The objective of this puzzle is to make a hexagon and then a star. I worked on making the hexagon it for about a half hour, but I didn't have much luck. I really need to work on assembly puzzles, so this one will be good practice for me.

Rob also gave me a little cube assembly puzzle reminiscent of Snafooz that was made out of erasers. I was able to get that one figured out pretty quickly. A nice little puzzle for 99 cents. Thanks for the puzzles, Rob!

In my next entry, I'll write about my trip to Brett's house on Sunday where I got to see even more of Brett and Rob's collections. (It was awesome!)


  1. I know u probably are busy, but just wanted to say that I like your reviews and hope that many more are coming in the future.

  2. Thanks! I'm glad you are enjoying them! There will definitely be many more in the future.

  3. Hi Brian!

    Good meeting you at the dinner. I'm subscribing to your blog now. The world has too many political blogs and not enough puzzle blogs!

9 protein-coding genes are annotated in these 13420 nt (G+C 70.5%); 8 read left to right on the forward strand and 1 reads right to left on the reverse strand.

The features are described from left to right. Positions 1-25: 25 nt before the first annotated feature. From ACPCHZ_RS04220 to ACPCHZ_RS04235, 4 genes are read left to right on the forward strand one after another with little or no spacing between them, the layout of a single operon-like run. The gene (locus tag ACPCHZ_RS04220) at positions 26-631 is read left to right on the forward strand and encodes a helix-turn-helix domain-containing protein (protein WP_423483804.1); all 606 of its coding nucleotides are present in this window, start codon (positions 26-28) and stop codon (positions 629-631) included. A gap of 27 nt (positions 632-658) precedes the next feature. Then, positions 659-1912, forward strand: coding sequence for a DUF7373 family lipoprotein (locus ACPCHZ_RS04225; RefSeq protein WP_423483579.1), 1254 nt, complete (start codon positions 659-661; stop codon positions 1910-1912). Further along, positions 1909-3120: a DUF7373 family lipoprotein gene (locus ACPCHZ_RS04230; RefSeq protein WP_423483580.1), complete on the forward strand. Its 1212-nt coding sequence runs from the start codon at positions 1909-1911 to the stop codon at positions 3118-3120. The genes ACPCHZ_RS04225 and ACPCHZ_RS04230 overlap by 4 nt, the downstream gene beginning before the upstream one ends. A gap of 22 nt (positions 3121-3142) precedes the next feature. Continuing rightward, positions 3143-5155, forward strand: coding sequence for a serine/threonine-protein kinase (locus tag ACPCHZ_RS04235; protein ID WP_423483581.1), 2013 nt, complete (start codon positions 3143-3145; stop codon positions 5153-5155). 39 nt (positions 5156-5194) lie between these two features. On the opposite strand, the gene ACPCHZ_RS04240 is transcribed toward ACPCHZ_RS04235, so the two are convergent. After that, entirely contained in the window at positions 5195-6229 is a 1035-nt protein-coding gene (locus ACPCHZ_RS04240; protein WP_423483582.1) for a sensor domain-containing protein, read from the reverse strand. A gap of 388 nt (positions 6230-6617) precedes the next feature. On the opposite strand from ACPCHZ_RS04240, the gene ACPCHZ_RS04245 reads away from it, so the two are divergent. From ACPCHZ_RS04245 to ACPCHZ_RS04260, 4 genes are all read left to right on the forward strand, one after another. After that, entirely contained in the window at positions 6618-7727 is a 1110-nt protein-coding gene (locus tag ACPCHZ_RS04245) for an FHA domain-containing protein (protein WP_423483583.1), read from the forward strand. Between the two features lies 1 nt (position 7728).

Tom Cutrofello
    New York City

  4. Hi Tom!

    It was good meeting you as well! Thanks for subscribing to my blog. See you at NYPP if not before!

  5. Hi Tom,

    Very Nice Blog, with interesting puzzles.
    I just bought the Super Floppy Disk.

    Do you know my site ?


  6. Hi Gisela,

    Actually this is my blog! Glad you like it though.


  7. I don't think Rob actually created the hexagonal packing puzzle. I am looking at one on my desk that is at least 50 years old. Unfortunately I have lost one piece. Perhaps Rob would like to trade me a complete one for this antique.